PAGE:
Few people enjoy tough learning curves and lengthy instructions, so when the mic arrived with its thin 40-page booklet explaining features and specifications, it was a breath of fresh air. After leafing through the manual (to find out what the three buttons and jogswitch do), my goal was to insert the batteries and use the Flash Mic until I had to read the enclosed literature. I simply pushed the red record button, and put the mic in front of co-workers and asked them to talk. I used the AGC function to ensure good levels and to see how the processing affected recorded material. To my surprise, the compression and limiting in the mic AGC were transparent. I heard great levels and good sonic response from the soft-spoken and loud-mouths alike. The LCD display indicated that the flash drive was recording and clearly displayed audio levels. After stopping the record function, the Flash Mic automatically saved the material and assigned each file a track number. To test the user-friendliness of the mic, I gave it to our afternoon drivetime host to use at a speaking engagement. She recorded her speech with no problems. I officially deemed the Flash Mic a true plug-and-play device.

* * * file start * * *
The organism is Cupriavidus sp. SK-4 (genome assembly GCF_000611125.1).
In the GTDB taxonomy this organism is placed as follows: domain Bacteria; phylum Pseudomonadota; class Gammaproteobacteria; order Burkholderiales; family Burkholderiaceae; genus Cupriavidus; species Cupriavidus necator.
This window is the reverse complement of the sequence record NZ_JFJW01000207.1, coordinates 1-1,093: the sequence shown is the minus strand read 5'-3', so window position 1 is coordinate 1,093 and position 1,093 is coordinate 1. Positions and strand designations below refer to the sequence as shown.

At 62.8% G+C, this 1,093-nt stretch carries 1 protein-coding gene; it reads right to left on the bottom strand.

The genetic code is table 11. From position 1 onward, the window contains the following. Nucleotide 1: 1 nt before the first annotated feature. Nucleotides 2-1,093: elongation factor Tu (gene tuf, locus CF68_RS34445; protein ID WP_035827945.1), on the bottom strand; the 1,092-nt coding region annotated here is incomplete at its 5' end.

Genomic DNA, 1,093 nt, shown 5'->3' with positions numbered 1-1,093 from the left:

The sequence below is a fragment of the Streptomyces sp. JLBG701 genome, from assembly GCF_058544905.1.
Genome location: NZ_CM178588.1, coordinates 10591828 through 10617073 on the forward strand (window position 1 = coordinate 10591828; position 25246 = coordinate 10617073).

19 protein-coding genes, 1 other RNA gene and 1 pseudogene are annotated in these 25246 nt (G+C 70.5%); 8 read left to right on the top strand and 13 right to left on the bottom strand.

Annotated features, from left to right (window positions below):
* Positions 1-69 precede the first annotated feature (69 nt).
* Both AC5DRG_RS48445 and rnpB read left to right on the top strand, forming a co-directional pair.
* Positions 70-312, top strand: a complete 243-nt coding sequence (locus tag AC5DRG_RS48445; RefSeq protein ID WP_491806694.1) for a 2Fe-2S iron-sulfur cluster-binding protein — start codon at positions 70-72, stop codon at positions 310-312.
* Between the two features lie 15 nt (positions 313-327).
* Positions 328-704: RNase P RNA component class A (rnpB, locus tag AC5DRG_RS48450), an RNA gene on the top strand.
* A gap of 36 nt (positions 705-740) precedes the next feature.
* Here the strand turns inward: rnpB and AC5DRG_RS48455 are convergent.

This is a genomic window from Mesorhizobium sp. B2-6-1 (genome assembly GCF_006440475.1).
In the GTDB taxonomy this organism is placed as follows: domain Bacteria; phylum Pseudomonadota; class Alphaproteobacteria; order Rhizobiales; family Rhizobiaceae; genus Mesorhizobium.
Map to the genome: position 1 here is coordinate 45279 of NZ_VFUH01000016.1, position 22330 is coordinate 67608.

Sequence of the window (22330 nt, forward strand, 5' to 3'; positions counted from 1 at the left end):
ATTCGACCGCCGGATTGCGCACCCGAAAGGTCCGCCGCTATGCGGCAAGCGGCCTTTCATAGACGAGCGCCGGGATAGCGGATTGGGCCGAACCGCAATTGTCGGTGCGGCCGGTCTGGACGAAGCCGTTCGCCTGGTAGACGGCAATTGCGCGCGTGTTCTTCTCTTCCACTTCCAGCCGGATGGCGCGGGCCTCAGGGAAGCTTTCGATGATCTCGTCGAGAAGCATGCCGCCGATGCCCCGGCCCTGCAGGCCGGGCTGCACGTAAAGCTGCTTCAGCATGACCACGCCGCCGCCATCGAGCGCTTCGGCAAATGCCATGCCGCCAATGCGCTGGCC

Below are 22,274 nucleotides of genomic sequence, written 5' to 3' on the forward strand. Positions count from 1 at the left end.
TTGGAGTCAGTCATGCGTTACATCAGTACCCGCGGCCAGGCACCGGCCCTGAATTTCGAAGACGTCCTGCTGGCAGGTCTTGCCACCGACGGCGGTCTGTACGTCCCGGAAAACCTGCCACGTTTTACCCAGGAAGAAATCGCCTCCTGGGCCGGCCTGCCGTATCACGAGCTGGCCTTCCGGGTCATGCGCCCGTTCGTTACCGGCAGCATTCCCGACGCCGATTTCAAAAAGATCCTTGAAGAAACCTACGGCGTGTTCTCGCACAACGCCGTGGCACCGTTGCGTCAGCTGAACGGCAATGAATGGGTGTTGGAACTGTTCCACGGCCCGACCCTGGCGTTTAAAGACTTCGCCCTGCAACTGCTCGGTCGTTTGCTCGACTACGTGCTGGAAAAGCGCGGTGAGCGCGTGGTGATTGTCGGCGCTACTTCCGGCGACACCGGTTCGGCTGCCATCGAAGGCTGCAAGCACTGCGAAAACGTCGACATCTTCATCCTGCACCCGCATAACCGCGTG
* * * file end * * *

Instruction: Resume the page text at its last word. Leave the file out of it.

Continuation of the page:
In the field
On July 2 at an Independence Day concert I took the mic backstage to grab some interviews with producers and talent for a radio segment. Most were confused by my only holding a microphone, but after a brief explanation even the seasoned audiophiles in the group were impressed by the concept and design. In addition to its novel appeal, I found that the Sennheiser omnidirectional microphone capsule captured clear and true sound. As an added bonus, handling noise is suppressed by its solid and stable construction.